Celluloid Dreams has acquired international rights to Tunisian director Abdelhamid Bouchnak’s horror picture Dachra ahead of its world premiere as the closing night film of Venice Critics’ Week, running Aug 29 to Sept 8 this year.
Set against the backdrop of contemporary Tunisia, the feature revolves around female journalism student Yasmin and two male classmates who set out on a university assignment to solve the cold case of Mongia, a woman found mutilated 25 years ago and now imprisoned in an asylum, suspected of witchcraft.
As they pursue their investigation, the three friends stumble into the archaic and ominous world of Dachra, an isolated countryside compound filled with goats, silent women, mysterious drying meat and steaming pots, which is home to a cult.
When the cult’s jovial but menacing leader invites them to stay overnight, Yasmin is drawn into Dachra’s dark secrets and a desperate attempt to escape alive.
Bouchnak plays with the contrast between Tunisia’s image as one of the most liberal and modern countries in the Arab world and deeper primitive fears of witchcraft and cannibalism.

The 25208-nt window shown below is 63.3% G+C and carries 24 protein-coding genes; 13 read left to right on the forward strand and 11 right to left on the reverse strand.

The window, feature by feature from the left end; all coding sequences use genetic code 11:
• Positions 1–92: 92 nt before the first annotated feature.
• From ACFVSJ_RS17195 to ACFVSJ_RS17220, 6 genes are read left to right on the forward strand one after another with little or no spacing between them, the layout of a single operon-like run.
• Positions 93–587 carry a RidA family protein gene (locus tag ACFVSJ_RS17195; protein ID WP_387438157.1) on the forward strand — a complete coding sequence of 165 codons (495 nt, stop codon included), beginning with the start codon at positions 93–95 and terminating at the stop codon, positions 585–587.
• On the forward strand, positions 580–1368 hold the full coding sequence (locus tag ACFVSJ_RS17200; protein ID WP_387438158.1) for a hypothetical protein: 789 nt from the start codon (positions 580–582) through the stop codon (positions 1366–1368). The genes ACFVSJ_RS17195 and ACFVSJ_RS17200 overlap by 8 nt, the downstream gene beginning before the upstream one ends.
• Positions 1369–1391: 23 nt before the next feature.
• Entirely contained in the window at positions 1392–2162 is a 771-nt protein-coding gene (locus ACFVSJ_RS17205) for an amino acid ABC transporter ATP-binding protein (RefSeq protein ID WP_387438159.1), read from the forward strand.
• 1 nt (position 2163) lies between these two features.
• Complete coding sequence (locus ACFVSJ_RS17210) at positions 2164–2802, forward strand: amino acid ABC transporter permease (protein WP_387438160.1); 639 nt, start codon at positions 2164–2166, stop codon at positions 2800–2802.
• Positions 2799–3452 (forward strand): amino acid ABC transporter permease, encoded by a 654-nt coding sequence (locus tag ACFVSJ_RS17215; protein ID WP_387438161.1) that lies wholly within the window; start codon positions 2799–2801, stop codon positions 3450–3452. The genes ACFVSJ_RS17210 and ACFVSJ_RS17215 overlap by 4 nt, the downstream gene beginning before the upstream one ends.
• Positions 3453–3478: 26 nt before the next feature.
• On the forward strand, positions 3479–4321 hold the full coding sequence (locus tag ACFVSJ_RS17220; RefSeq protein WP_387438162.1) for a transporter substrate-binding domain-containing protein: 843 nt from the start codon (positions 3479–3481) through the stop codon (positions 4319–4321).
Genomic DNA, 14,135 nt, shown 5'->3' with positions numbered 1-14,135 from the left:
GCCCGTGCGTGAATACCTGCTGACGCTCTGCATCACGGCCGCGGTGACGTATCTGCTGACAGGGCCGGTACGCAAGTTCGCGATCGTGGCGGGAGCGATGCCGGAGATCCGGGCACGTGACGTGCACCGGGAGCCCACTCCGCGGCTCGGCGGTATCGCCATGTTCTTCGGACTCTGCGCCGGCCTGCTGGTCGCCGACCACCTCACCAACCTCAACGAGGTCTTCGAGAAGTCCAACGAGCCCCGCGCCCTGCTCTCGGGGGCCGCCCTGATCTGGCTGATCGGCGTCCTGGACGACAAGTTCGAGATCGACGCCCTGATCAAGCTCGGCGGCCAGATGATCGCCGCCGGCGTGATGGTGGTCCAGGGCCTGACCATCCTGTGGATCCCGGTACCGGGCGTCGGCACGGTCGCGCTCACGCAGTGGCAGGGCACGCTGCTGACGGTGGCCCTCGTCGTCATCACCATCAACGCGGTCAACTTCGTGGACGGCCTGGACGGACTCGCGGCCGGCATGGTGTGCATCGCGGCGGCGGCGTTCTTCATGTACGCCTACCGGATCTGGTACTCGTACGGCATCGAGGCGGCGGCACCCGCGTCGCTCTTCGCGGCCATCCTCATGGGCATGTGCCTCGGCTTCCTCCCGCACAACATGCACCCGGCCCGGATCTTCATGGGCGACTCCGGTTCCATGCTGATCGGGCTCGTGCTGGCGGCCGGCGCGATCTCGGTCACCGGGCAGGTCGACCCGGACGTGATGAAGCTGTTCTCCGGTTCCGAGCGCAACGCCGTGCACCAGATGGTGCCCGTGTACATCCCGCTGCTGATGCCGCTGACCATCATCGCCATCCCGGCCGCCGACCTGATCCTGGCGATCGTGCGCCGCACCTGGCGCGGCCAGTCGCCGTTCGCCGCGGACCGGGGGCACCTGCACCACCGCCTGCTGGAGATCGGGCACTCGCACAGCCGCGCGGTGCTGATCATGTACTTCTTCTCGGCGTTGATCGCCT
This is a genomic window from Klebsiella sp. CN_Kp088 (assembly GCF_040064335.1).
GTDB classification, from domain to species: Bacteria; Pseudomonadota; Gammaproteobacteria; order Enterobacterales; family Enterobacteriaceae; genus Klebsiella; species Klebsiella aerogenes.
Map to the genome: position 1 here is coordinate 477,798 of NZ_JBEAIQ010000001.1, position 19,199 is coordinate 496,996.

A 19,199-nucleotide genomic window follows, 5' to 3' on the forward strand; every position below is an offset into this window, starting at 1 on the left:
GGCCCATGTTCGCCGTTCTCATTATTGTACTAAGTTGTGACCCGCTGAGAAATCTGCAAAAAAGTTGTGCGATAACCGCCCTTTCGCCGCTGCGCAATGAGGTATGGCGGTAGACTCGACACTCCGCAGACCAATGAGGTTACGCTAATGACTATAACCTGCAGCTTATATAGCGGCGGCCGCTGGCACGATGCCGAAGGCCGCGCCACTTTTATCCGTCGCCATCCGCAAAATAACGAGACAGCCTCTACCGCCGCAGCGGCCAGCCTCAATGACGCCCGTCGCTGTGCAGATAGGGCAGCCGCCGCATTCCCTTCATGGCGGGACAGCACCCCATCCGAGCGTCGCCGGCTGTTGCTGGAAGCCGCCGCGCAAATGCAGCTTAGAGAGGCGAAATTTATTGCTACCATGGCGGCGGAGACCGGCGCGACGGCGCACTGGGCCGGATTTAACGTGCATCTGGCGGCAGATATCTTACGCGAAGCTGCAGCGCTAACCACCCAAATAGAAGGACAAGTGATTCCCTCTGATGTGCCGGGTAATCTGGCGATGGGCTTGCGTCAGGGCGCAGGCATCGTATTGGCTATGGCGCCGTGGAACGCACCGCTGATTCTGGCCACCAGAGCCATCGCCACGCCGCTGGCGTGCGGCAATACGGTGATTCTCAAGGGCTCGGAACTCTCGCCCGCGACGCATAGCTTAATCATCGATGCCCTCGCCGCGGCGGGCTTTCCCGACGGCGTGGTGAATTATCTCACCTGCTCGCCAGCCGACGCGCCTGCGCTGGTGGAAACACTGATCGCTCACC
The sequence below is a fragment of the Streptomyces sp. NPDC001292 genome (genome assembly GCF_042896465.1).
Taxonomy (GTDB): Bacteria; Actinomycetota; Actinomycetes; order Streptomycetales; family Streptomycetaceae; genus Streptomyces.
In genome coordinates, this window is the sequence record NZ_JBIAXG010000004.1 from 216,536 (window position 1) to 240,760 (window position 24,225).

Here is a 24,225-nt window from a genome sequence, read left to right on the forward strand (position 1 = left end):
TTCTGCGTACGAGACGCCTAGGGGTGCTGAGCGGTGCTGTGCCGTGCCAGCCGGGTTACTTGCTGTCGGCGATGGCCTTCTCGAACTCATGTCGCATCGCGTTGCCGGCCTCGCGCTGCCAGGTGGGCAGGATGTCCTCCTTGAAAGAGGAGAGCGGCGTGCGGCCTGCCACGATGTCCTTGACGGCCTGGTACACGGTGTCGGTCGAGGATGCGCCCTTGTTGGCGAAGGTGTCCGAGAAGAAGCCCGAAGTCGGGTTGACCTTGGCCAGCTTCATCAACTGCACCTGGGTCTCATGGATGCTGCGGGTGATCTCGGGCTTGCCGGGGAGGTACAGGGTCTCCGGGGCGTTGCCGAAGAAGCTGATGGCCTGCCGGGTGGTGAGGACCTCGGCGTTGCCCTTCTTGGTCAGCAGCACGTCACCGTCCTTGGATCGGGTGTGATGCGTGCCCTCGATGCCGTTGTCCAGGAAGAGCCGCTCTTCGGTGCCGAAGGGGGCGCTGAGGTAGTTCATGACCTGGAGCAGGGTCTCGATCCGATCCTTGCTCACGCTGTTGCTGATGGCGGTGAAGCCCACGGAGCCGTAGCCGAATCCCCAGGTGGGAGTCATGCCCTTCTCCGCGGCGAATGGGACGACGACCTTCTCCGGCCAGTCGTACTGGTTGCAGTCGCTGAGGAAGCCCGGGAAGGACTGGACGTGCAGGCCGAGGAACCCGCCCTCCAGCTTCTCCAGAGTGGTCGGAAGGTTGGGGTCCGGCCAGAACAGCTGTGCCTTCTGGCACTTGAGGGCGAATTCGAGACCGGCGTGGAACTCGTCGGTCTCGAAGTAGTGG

“Witchcraft has always been my biggest fear and with Dachra I wanted to show how dark the human soul can be,” Bouchnak explains.
Dachra is Bouchnak’s first feature film after a number of video clips, web series and short films including Miroir, which won the best young director prize at the Carthage International Film Festival in 2008 and the more recent 2017 crime short Bonbon.
As well as directing, Bouchnak also wrote, edited and producedDachra with Omar Ben Ali on board as co-producer.
The young cast features Yassmine Dimassi, Aziz Jebali and Bilel Slatnia in the co-starring roles. Hatem Nechi is the director of photography and Fatma Madani, the set designer.
Paris-based sales company Celluloid Dreams is set for a busy late summer festival circuit.
Other titles on its sales slate due to premiere in Venice include Sebastien Marnier’s drama School’s Out which will play Out of Competition; Yaron Sharon’s Stripped, which will play in the Horizons section, and Hermann Vaske’s Why Are We Creative?, which will debut in Venice Days.
Toronto titles include Keith Behrman’s drama Giant Little Ones, which premieres as Special Presentation, and Jafar Panahi’s 3 Faces which will screen in the Toronto Masters section.